In an embodiment, a method of establishing a peer-to-peer platform on a mobile communication device is disclosed. The method comprises receiving in a trusted security zone of the mobile communication device a license key and an identifier, wherein the identifier is coupled with a Voice over Internet Protocol service account, authenticating the mobile communication device to the Voice over Internet Protocol service based on at least one of the license key and the identifier, and receiving, on the mobile communication device, an incoming call via the Public Switched Telephone Network, wherein the incoming call originated in the Internet Protocol realm.

In an embodiment, a method of extending a peer-to-peer platform to a mobile communication device is disclosed. The method comprises sending a license key and an identifier from trusted data storage to a trusted security zone of a mobile communication device, wherein the identifier is hidden in the trusted security zone such that characteristics of the identifier are unknown to a user of the mobile communication device, unknown to a Public Switched Telephone Network service provider, and are unknown to a Voice over Internet Protocol service provider. The method further comprises linking the identifier to a Voice over Internet Protocol service account of an electronic device and routing a Voice over Internet Protocol call addressed to the account of the electronic device to the mobile communication device based on the identifier, wherein the call is converted from Internet Protocol to the Public Switched Telephone Network at a routing table.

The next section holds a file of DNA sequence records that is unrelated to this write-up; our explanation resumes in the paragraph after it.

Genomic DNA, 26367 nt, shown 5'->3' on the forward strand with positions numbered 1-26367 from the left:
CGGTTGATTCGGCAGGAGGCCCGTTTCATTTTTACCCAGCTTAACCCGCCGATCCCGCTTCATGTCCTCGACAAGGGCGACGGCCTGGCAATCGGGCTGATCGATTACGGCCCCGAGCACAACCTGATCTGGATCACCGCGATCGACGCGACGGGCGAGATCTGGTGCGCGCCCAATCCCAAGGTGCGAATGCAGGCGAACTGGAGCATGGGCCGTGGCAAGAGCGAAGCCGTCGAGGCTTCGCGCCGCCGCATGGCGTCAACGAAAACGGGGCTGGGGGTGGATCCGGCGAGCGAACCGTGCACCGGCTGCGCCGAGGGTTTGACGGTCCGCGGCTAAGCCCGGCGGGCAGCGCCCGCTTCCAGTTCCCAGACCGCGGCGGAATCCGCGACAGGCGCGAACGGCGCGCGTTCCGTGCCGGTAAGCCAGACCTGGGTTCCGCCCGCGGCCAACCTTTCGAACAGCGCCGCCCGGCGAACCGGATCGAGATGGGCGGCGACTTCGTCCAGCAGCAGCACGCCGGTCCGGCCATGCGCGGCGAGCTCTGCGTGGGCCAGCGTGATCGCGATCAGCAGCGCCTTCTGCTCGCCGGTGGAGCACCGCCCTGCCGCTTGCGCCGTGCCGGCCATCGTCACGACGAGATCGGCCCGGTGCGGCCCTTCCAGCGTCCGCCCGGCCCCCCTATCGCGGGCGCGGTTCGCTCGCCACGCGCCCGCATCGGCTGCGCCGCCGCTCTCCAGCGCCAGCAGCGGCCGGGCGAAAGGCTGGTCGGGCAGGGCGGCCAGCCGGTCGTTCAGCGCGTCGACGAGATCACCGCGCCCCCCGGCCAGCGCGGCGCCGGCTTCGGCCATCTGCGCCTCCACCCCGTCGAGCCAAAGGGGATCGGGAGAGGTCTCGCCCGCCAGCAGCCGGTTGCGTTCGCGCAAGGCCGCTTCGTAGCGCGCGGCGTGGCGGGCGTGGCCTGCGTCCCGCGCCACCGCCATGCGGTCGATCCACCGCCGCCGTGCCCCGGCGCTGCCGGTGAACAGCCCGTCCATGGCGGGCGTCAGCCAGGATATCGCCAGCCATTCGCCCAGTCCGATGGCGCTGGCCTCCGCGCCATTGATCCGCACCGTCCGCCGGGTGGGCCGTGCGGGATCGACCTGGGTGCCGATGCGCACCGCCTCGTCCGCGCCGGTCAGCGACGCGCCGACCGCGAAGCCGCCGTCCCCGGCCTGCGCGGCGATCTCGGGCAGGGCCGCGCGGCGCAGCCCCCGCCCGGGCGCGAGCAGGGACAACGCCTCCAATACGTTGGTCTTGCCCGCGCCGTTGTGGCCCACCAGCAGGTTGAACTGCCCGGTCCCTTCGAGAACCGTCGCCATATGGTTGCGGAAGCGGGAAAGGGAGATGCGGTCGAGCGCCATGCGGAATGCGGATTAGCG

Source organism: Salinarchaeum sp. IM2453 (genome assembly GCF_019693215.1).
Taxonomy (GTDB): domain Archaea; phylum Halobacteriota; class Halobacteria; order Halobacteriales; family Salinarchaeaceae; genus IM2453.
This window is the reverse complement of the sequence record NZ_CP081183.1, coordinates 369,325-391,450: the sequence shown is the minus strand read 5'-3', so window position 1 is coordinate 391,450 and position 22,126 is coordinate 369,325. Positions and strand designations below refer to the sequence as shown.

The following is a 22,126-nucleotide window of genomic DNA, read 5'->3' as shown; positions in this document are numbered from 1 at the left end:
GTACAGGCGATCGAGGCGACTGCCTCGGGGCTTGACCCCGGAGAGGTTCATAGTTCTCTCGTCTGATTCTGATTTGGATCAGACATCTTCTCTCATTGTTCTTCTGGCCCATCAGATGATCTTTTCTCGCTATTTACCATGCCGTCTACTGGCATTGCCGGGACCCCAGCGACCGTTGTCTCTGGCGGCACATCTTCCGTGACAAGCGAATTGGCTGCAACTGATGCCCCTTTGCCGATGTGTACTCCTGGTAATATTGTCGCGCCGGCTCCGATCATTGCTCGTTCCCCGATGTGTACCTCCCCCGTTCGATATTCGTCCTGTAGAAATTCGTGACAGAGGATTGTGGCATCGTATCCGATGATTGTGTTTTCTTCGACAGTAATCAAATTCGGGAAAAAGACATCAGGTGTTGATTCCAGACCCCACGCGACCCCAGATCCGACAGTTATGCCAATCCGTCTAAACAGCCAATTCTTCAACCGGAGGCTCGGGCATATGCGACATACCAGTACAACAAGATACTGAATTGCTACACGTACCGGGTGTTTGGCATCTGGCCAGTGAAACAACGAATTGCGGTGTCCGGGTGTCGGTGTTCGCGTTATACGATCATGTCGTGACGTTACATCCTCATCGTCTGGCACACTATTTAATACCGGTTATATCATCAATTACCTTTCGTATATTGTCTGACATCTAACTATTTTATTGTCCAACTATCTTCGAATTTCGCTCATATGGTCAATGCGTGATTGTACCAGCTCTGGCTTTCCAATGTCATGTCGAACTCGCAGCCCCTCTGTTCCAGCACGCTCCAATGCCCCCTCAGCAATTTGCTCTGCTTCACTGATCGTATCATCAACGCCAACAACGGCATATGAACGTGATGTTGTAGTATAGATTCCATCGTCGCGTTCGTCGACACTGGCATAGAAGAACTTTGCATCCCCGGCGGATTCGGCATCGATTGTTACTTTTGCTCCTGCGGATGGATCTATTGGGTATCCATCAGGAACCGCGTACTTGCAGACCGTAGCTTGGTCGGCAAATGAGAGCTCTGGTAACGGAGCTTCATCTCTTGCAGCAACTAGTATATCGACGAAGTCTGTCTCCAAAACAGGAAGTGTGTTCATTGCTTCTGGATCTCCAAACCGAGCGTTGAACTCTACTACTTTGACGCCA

These and other features will be more clearly understood from the following detailed description taken in conjunction with the accompanying drawings and claims.

BRIEF DESCRIPTION OF THE DRAWINGS

For a more complete understanding of the present disclosure, reference is now made to the following brief description, taken in connection with the accompanying drawings and detailed description, wherein like reference numerals represent like parts.

FIG. 1A is an illustration of a communication system according to an embodiment of the disclosure.

FIG. 1B is an illustration of a communication system according to an embodiment of the disclosure.

FIG. 2 is a message sequence diagram according to an embodiment of the disclosure.